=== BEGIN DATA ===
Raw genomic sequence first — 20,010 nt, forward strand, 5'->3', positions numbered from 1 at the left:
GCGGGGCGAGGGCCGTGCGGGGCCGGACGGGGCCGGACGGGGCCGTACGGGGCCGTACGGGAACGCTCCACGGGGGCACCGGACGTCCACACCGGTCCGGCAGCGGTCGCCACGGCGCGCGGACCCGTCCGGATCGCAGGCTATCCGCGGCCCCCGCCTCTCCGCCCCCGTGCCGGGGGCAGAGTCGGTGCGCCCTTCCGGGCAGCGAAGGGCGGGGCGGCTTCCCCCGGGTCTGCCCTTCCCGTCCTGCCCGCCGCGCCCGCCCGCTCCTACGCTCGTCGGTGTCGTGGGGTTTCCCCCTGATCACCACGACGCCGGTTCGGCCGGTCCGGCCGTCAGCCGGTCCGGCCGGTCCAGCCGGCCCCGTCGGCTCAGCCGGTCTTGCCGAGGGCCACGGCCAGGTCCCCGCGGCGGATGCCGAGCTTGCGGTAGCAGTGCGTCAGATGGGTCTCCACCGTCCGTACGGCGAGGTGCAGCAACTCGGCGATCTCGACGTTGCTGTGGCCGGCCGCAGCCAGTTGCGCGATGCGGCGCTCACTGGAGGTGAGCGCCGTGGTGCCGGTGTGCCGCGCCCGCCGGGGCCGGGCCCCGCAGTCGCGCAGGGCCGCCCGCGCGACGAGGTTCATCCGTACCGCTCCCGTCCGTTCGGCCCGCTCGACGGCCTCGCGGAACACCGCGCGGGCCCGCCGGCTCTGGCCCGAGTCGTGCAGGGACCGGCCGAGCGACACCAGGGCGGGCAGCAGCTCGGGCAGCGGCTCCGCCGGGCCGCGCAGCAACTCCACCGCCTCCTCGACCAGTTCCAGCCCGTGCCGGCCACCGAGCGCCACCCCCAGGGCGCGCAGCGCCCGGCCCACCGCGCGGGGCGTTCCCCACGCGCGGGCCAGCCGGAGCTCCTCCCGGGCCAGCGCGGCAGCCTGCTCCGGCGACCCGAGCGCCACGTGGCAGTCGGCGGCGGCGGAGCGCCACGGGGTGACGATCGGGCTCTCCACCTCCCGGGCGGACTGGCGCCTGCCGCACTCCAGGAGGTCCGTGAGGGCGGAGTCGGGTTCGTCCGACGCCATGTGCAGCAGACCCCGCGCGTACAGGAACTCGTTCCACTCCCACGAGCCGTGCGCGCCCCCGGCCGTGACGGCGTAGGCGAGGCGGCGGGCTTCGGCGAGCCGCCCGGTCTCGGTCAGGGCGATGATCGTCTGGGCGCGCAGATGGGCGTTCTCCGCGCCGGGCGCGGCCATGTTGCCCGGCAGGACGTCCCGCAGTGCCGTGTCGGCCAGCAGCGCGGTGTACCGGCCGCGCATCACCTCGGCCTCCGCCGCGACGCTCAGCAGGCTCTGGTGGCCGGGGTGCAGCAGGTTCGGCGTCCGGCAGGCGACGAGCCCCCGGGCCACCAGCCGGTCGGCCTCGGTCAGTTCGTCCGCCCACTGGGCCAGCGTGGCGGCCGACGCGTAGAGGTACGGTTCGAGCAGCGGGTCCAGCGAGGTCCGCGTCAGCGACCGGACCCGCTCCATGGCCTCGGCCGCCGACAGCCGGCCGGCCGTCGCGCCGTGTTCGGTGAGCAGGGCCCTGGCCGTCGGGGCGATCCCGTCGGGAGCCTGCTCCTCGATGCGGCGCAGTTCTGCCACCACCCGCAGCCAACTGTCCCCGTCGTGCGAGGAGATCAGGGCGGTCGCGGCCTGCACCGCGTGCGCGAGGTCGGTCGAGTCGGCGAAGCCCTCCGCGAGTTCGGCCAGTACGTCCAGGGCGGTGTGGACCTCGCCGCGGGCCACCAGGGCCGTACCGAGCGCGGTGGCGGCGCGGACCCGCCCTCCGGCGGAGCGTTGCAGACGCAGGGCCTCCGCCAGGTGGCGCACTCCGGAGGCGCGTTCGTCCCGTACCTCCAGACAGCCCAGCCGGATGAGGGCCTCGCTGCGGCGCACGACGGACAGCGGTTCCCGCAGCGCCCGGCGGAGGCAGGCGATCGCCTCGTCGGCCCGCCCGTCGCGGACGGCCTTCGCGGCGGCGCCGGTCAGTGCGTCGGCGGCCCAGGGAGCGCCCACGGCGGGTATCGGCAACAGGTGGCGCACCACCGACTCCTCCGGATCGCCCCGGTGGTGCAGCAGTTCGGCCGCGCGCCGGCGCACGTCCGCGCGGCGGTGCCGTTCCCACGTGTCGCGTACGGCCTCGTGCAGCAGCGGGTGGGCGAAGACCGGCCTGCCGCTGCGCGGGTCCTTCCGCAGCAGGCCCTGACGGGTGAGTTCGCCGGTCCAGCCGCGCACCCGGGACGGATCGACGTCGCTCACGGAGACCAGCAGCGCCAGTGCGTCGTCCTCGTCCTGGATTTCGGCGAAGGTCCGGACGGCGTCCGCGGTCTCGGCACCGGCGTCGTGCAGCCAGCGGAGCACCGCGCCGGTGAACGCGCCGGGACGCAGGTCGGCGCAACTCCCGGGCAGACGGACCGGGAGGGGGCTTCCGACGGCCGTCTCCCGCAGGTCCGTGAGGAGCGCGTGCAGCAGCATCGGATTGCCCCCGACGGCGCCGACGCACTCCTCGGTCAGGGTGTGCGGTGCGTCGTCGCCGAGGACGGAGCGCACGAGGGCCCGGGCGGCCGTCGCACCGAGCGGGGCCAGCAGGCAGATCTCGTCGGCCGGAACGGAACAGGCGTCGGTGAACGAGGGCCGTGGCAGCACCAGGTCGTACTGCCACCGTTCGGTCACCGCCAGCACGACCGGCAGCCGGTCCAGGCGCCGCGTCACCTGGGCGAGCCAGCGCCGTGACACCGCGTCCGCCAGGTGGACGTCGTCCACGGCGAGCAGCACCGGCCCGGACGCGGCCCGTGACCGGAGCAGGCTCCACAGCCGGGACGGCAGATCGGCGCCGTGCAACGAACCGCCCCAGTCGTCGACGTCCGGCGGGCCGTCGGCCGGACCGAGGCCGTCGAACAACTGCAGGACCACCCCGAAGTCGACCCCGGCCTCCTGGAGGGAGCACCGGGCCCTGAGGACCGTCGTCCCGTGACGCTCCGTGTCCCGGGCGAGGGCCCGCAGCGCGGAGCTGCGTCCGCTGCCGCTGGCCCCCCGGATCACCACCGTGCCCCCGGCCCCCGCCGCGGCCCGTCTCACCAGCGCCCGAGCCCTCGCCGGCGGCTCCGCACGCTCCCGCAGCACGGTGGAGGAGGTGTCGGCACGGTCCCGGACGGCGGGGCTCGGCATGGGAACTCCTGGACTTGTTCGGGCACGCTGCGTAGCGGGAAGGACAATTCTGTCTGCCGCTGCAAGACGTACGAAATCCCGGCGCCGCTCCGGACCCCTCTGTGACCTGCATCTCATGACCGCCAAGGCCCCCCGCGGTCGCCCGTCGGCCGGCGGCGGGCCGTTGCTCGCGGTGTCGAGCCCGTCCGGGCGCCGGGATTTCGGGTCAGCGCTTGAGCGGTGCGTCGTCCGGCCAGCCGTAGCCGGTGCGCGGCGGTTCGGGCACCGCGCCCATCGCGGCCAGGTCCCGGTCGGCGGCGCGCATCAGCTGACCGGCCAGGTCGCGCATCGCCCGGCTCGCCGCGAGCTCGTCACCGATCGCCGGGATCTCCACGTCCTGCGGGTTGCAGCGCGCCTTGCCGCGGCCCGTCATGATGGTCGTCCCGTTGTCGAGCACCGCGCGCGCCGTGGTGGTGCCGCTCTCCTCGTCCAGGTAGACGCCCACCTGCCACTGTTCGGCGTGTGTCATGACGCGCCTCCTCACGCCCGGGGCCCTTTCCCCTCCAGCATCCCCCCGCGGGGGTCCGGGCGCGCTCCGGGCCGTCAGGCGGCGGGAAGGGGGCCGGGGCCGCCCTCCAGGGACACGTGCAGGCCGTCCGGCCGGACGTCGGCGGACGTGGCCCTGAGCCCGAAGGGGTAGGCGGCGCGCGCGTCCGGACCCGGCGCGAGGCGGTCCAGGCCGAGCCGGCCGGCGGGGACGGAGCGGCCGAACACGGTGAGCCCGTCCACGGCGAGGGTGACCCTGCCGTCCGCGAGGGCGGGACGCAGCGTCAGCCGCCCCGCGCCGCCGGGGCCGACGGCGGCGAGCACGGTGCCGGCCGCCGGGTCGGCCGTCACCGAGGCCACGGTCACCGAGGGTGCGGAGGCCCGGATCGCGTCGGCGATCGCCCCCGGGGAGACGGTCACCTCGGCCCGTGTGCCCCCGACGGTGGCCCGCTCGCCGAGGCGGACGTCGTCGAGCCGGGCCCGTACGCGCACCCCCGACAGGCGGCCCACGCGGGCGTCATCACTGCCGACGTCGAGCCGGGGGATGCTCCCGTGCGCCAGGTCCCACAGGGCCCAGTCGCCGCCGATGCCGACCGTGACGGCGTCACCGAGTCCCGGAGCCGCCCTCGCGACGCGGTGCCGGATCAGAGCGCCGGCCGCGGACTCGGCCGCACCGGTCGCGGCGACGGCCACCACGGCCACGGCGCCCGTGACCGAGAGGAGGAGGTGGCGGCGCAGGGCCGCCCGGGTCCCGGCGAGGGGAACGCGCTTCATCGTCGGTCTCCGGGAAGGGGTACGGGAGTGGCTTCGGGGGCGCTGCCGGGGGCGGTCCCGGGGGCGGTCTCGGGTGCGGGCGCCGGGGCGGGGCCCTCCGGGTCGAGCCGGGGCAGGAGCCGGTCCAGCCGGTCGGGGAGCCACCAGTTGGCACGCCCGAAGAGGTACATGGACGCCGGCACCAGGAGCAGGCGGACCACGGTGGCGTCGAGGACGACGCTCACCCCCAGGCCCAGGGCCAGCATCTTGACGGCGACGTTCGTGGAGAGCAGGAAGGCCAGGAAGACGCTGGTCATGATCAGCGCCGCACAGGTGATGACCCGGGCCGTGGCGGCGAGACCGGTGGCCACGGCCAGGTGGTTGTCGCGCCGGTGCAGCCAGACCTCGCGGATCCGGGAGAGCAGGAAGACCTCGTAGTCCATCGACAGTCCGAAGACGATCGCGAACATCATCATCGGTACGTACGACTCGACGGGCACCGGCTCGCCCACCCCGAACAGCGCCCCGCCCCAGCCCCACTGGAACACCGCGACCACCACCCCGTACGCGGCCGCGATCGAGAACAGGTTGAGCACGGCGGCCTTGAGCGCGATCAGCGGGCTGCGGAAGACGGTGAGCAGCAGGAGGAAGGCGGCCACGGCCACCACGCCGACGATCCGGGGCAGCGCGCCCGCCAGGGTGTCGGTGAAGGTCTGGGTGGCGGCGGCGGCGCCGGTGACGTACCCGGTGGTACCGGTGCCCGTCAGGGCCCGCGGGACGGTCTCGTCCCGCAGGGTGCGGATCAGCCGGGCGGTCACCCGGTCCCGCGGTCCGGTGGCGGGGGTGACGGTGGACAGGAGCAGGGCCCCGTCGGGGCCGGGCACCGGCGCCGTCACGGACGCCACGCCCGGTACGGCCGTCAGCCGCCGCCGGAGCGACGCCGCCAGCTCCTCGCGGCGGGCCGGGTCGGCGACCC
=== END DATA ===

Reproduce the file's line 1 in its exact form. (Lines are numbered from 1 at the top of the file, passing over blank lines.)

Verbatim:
Raw genomic sequence first — 20,010 nt, forward strand, 5'->3', positions numbered from 1 at the left: